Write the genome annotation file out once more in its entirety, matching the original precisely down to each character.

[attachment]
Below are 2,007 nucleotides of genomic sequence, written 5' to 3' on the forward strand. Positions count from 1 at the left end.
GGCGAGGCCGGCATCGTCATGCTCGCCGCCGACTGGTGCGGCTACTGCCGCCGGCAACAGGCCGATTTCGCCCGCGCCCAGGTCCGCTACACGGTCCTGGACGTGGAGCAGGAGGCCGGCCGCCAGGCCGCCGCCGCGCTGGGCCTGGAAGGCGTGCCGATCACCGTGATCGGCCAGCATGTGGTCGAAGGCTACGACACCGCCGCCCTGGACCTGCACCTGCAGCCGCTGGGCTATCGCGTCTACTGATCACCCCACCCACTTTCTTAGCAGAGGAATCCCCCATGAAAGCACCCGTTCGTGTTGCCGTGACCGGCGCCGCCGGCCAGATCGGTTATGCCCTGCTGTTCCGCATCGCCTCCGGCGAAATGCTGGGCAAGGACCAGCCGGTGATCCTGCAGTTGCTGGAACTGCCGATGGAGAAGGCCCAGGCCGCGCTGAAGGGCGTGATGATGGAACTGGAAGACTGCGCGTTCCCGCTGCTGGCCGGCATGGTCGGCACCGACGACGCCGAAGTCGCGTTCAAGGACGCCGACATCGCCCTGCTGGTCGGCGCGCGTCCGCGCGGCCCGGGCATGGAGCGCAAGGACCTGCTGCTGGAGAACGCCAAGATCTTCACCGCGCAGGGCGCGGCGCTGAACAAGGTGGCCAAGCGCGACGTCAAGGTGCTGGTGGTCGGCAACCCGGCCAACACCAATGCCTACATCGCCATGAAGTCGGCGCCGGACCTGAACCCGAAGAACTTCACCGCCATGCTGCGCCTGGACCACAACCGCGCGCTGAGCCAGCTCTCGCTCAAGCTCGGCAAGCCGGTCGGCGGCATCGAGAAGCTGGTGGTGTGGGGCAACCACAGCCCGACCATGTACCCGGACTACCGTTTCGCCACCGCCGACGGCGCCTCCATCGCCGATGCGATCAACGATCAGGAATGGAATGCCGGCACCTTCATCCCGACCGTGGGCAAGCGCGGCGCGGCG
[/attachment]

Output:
Below are 2,007 nucleotides of genomic sequence, written 5' to 3' on the forward strand. Positions count from 1 at the left end.
GGCGAGGCCGGCATCGTCATGCTCGCCGCCGACTGGTGCGGCTACTGCCGCCGGCAACAGGCCGATTTCGCCCGCGCCCAGGTCCGCTACACGGTCCTGGACGTGGAGCAGGAGGCCGGCCGCCAGGCCGCCGCCGCGCTGGGCCTGGAAGGCGTGCCGATCACCGTGATCGGCCAGCATGTGGTCGAAGGCTACGACACCGCCGCCCTGGACCTGCACCTGCAGCCGCTGGGCTATCGCGTCTACTGATCACCCCACCCACTTTCTTAGCAGAGGAATCCCCCATGAAAGCACCCGTTCGTGTTGCCGTGACCGGCGCCGCCGGCCAGATCGGTTATGCCCTGCTGTTCCGCATCGCCTCCGGCGAAATGCTGGGCAAGGACCAGCCGGTGATCCTGCAGTTGCTGGAACTGCCGATGGAGAAGGCCCAGGCCGCGCTGAAGGGCGTGATGATGGAACTGGAAGACTGCGCGTTCCCGCTGCTGGCCGGCATGGTCGGCACCGACGACGCCGAAGTCGCGTTCAAGGACGCCGACATCGCCCTGCTGGTCGGCGCGCGTCCGCGCGGCCCGGGCATGGAGCGCAAGGACCTGCTGCTGGAGAACGCCAAGATCTTCACCGCGCAGGGCGCGGCGCTGAACAAGGTGGCCAAGCGCGACGTCAAGGTGCTGGTGGTCGGCAACCCGGCCAACACCAATGCCTACATCGCCATGAAGTCGGCGCCGGACCTGAACCCGAAGAACTTCACCGCCATGCTGCGCCTGGACCACAACCGCGCGCTGAGCCAGCTCTCGCTCAAGCTCGGCAAGCCGGTCGGCGGCATCGAGAAGCTGGTGGTGTGGGGCAACCACAGCCCGACCATGTACCCGGACTACCGTTTCGCCACCGCCGACGGCGCCTCCATCGCCGATGCGATCAACGATCAGGAATGGAATGCCGGCACCTTCATCCCGACCGTGGGCAAGCGCGGCGCGGCG